May 2008
Volume 49, Issue 13
Free
ARVO Annual Meeting Abstract  |   May 2008
Intracellular Trafficking of Hyaluronic Acid-Chitosan Nanoparticles in Ocular Epithelial Cells
Author Affiliations & Notes
  • Y. Diebold
    Ocular Surface Group-IOBA, University Of Valladolid, Valladolid, Spain
    Networking Research Center on Bioengineering, Biomaterials and Nanomedicine (CIBER BBN), Valladolid, Spain
  • L. Contreras-Ruiz
    Ocular Surface Group-IOBA, University Of Valladolid, Valladolid, Spain
  • A. López-García
    Ocular Surface Group-IOBA, University Of Valladolid, Valladolid, Spain
  • M. Calonge
    Ocular Surface Group-IOBA, University Of Valladolid, Valladolid, Spain
    Networking Research Center on Bioengineering, Biomaterials and Nanomedicine (CIBER BBN), Valladolid, Spain
  • M. de la Fuente
    Department of Pharmacy and Pharmaceutical Technology, University of Santiago de Compostela, Santiago de Compostela, Spain
  • B. Seijo
    Department of Pharmacy and Pharmaceutical Technology, University of Santiago de Compostela, Santiago de Compostela, Spain
  • M. J. Alonso
    Department of Pharmacy and Pharmaceutical Technology, University of Santiago de Compostela, Santiago de Compostela, Spain
  • Footnotes
    Commercial Relationships  Y. Diebold, None; L. Contreras-Ruiz, None; A. López-García, None; M. Calonge, None; M. de la Fuente, None; B. Seijo, None; M.J. Alonso, None.
  • Footnotes
    Support  FEDER-CICYT MAT2007-64626-C02-01/C02-02, and FPU Scholarship Program, Ministry of Education and Science, and CIBER-BBN, Ministry of Health, Spain.
Investigative Ophthalmology & Visual Science May 2008, Vol.49, 4789. doi:https://doi.org/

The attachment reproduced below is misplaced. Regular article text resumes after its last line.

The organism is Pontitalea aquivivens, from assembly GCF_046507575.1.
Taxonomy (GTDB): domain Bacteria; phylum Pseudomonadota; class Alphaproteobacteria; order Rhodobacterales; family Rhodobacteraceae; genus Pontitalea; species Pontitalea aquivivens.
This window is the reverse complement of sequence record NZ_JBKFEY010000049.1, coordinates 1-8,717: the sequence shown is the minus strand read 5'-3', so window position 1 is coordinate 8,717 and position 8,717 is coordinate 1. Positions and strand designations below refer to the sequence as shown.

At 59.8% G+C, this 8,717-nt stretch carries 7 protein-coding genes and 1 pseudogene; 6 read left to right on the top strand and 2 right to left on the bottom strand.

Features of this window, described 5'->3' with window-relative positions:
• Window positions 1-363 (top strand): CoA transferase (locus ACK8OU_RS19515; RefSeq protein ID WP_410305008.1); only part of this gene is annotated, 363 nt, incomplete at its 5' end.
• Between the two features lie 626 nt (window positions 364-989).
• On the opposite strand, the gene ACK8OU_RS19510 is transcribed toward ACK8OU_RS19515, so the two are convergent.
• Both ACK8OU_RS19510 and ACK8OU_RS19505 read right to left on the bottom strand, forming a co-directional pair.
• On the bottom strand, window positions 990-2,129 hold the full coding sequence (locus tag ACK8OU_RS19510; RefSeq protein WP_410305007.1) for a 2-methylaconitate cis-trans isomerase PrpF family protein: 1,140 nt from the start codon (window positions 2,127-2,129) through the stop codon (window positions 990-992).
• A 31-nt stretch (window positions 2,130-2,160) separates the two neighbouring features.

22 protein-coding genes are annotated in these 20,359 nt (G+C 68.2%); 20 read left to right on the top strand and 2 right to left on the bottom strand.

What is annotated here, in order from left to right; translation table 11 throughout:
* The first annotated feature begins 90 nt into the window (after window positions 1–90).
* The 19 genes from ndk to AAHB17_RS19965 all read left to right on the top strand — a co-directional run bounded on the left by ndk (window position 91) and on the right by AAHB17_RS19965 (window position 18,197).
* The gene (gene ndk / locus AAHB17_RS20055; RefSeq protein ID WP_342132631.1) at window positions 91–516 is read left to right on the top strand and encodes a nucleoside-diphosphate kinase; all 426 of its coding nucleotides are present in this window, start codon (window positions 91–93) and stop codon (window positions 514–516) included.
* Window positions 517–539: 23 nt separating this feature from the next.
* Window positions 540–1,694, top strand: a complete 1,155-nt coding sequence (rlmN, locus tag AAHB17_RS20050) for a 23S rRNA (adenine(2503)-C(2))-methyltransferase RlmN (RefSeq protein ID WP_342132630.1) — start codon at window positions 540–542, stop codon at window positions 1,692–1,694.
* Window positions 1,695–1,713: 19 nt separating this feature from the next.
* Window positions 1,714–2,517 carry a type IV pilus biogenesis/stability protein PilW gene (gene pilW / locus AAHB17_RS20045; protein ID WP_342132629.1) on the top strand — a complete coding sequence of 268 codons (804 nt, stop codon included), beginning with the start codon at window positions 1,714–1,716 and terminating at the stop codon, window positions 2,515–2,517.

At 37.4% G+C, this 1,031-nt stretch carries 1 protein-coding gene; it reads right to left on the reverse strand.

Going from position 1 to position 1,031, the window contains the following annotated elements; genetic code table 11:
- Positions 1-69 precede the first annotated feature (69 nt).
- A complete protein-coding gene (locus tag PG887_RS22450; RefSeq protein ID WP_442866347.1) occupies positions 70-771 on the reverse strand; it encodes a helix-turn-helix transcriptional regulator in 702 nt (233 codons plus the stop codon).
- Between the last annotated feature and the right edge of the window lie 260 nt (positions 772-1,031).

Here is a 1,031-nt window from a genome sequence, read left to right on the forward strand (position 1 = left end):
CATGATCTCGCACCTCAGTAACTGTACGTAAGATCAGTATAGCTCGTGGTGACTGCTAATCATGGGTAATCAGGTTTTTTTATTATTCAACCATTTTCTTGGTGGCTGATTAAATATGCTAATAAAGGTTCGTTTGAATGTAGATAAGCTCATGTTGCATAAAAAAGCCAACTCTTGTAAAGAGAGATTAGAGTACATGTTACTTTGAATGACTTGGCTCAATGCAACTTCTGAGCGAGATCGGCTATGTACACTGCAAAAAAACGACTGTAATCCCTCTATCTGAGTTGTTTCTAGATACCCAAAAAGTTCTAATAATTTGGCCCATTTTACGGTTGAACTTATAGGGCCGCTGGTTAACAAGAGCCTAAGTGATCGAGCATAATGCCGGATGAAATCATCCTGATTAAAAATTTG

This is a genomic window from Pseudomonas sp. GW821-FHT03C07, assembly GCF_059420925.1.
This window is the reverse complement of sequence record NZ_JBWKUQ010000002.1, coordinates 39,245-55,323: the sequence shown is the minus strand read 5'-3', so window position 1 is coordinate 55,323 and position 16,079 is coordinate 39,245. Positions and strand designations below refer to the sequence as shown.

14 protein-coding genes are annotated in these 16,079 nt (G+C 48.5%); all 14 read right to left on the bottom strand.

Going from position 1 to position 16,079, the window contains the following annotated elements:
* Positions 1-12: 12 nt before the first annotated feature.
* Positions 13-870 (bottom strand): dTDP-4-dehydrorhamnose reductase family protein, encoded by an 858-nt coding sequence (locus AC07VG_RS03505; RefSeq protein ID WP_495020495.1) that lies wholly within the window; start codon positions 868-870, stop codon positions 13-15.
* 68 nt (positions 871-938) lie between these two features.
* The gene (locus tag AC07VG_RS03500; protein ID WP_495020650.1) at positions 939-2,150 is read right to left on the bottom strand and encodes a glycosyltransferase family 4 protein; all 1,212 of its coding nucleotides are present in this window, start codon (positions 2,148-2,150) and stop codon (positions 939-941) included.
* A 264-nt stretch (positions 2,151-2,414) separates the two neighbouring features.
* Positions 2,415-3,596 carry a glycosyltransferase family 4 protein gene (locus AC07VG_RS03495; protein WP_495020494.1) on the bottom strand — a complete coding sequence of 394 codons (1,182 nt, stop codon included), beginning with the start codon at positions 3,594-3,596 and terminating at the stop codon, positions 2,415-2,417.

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      Y. Diebold, L. Contreras-Ruiz, A. López-García, M. Calonge, M. de la Fuente, B. Seijo, M. J. Alonso; Intracellular Trafficking of Hyaluronic Acid-Chitosan Nanoparticles in Ocular Epithelial Cells. Invest. Ophthalmol. Vis. Sci. 2008;49(13):4789. doi: https://doi.org/.

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      © ARVO (1962-2015); The Authors (2016-present)

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Abstract

Purpose: : To study the intracellular trafficking of previously tested in vitro and in vivo nanoparticulate drug delivery systems in epithelial cells from the ocular surface.

Methods: : Hyaluronic acid and chitosan-based nanoparticles (HA-CS NPs) containing plasmid DNA as a marker molecule were prepared by ionotropic gelation, conjugated with a fluorescence marker and suspended in HBSS. Epithelial cell lines from human ocular surface tissues (IOBA-NHC from conjunctiva, and HCE from cornea) were exposed to HA-CS NPs for 1 hour at 37ºC. Intracellular trafficking of HA-CS NPs was monitored after 1, 6, 24 and 48 hours. The effect of three different metabolic inhibitors on HA-CS NPs uptake was studied: 1) 100 mM sodium azide; 2) 15 µM colchicine; and 3) temperature (4ºC vs. 37ºC). LysoSensor® and LysoTracker® were used to identify inactive and activated lysosomes, respectively. Z-stacks were done to confirm intracellular location of NPs. Three-way ANOVA was performed for statistical analysis.

Results: : A sustained intracellular localization of plasmid-loaded NPs was observed in both corneal and conjunctival cell lines, as determined by fluorescence microscopy. All three inhibitors reduced HA-CS NPs uptake. However, metabolic inhibition by temperature had a significant effect when compared to that what produced by cell incubation with azide or colchicine.Nanoparticle-associated fluorescence diminished dramatically at 48 hours after exposure, whereas lysosome-associated fluorescence increased, indicating active nanoparticle degradation by lysosomes. Weak plasmid-associated fluorescence was localized in the nucleus or in the perinuclear region after 24 and 48 hours.

Conclusions: : Tested HA-CS NPs were taken up and most of them metabolized by ocular surface epithelial cells in vitro in 48 hours. Further experiments are warranted to determine if the studied nanoparticulated systems effectively deliver plasmid DNA in a sustained way to ocular cells.

Keywords: gene transfer/gene therapy • conjunctiva • cornea: epithelium 
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